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Category:    Home > Reviews > Mystery > British TV > Telefilms > MidSomer Murders: Set 16 (Acorn Media DVD Set)

MidSomer Murders: Set 16 (Acorn Media DVD Set)


Picture: B-     Sound: B-     Extras: C+     Episodes: B-



You wouldn’t know it at first glance, but crime is rampant in the rural UK county of MidSomer, and death seemingly lurks around every corner!  This boxed set includes four separate mysteries featuring detectives Tom Barnaby (John Nettles) and Ben Jones (Jason Hughes).  Each mystery follows a similar pattern, introducing a cast of potential victims and villains in the opening minutes, usually including someone getting murdered by an unseen assailant.  It is then left up to the inspectors to determine whom among a hamlet’s cast of colorful characters is the guilty party once again in MidSomer Murders – Set 16!


Nettles and Hughes know their characters well and handle the varied and sometimes zany plots with professional aplomb.  Inspector Barnaby is the older, more experienced hand, and Sergeant Jones provides plenty of energy as his much younger partner.  This chemistry works particularly well in “Days of Misrule”, where the pair must endure a series of horrendous team-building exercises while trying to get to the bottom of a mysterious explosion and the subsequent murders radiating out from it.  Each episode features a series of complex plot twists that generally involve a town’s recent or even distant past.  There are usually enough viable suspects to keep the audience guessing, but in some instances, it becomes less about the mystery and more about the motive.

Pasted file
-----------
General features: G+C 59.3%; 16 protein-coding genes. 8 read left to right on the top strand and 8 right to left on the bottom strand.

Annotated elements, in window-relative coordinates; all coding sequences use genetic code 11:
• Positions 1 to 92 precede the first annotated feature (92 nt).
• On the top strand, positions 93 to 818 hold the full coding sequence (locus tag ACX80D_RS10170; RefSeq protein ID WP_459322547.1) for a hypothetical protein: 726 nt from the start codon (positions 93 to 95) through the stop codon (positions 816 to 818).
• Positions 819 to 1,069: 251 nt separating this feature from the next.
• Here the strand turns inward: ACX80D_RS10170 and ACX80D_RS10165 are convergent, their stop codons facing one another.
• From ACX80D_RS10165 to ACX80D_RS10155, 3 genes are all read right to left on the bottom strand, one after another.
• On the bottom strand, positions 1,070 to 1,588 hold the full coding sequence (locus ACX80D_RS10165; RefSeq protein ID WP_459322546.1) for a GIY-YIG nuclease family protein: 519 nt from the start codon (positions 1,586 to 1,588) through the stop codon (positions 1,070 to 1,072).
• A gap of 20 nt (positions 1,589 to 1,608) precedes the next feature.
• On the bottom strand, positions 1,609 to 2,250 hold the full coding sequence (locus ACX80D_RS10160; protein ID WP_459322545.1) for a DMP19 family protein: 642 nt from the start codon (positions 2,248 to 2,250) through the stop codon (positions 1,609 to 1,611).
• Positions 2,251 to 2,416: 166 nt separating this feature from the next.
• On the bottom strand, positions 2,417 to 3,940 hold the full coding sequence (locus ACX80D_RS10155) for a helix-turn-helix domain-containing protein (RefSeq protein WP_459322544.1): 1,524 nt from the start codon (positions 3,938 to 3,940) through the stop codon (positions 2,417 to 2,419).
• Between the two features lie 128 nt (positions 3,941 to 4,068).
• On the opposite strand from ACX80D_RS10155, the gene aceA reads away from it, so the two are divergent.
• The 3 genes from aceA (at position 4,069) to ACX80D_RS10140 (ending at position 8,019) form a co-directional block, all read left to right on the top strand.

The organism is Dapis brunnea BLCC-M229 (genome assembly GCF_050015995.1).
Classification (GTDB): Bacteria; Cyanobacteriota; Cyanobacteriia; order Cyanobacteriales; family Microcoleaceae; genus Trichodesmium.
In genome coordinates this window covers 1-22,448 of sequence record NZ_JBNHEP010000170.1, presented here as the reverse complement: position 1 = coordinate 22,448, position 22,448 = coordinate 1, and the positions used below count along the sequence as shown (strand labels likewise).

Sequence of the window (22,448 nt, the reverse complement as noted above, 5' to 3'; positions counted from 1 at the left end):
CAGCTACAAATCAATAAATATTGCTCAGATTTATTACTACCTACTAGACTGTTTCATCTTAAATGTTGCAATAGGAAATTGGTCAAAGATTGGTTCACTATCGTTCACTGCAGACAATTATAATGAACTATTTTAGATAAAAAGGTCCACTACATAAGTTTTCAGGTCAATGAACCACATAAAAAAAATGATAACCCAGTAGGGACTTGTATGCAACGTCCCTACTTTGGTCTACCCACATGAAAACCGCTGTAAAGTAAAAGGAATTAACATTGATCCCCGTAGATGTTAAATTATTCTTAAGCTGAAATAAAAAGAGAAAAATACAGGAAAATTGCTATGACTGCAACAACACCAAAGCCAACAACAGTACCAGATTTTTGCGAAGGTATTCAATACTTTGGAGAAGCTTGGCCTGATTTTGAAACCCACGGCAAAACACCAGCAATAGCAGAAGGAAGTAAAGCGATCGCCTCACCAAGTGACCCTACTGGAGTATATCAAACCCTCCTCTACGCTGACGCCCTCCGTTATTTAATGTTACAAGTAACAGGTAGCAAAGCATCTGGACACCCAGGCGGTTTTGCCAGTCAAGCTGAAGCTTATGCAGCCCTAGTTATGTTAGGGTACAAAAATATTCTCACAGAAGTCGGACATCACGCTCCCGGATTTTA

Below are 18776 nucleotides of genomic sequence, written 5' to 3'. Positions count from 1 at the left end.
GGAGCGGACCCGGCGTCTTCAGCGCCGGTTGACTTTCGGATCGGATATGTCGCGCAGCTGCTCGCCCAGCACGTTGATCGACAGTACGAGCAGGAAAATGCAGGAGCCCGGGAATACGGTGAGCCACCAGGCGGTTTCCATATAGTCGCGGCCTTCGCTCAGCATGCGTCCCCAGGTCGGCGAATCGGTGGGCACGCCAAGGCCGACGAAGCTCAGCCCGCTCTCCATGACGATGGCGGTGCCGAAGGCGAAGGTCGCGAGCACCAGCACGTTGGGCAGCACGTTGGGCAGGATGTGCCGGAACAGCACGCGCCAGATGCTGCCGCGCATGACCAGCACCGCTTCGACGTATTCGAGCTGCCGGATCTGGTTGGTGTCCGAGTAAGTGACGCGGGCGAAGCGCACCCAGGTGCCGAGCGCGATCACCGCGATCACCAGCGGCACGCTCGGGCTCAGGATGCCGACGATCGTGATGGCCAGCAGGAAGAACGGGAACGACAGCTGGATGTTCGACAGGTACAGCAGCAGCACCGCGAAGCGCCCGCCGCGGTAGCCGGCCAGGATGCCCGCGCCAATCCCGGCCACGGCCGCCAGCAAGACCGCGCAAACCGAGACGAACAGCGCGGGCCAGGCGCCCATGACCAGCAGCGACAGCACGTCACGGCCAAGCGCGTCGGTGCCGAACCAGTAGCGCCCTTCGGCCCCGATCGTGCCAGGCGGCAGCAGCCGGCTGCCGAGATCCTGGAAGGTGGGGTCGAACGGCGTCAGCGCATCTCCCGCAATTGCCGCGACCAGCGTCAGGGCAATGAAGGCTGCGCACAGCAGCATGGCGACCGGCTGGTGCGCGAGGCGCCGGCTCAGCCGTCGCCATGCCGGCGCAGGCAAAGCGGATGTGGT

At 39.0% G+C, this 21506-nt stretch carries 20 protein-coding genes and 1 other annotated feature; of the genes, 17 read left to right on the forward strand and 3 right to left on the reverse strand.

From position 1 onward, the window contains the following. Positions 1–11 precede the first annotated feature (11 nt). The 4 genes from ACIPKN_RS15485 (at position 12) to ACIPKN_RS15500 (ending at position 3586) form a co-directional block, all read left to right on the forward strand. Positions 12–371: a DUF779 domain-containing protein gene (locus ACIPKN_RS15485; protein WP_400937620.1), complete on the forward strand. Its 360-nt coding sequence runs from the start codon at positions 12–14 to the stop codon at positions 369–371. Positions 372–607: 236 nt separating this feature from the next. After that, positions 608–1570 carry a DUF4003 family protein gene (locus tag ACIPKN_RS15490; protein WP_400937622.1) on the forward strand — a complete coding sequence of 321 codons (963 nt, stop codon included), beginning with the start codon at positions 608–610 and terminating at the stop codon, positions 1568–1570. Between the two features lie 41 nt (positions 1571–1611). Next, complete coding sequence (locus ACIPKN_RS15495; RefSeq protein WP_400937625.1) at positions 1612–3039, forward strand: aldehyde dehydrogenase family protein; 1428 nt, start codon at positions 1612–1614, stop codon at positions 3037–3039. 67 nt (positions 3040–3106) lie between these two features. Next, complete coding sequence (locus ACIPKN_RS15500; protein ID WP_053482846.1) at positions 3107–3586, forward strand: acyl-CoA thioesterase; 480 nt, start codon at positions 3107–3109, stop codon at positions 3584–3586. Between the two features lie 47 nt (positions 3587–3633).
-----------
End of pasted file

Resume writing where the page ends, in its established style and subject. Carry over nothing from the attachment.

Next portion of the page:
The best of the four episodes is “The Magician’s Nephew”, a sordid tale involving a cult of pagan nature worshippers who just may have a killer among them.  Barnaby and Jones have to work out the mystery as the victims pile up, and the survivors search for what they believe to be an ancient book of arcane power.  This story offered the most surprises, revealing a most unlikely killer at its end.


Extras include only a single commentary and some production notes, along with the option for subtitles.  It would have been nice to see some cast or production interviews included, but we’re left wanting in this area.  MidSomer Murders does the mystery drama in a very workman-like fashion.  The main characters are well-played, but at times the performances and plots lack a certain dynamism.  Fans of British television and the mystery genre will surely enjoy these episodes, but casual viewers may just be left asking why anyone would ever want to live in a place as dangerous as MidSomer County.



-   Scott Pyle


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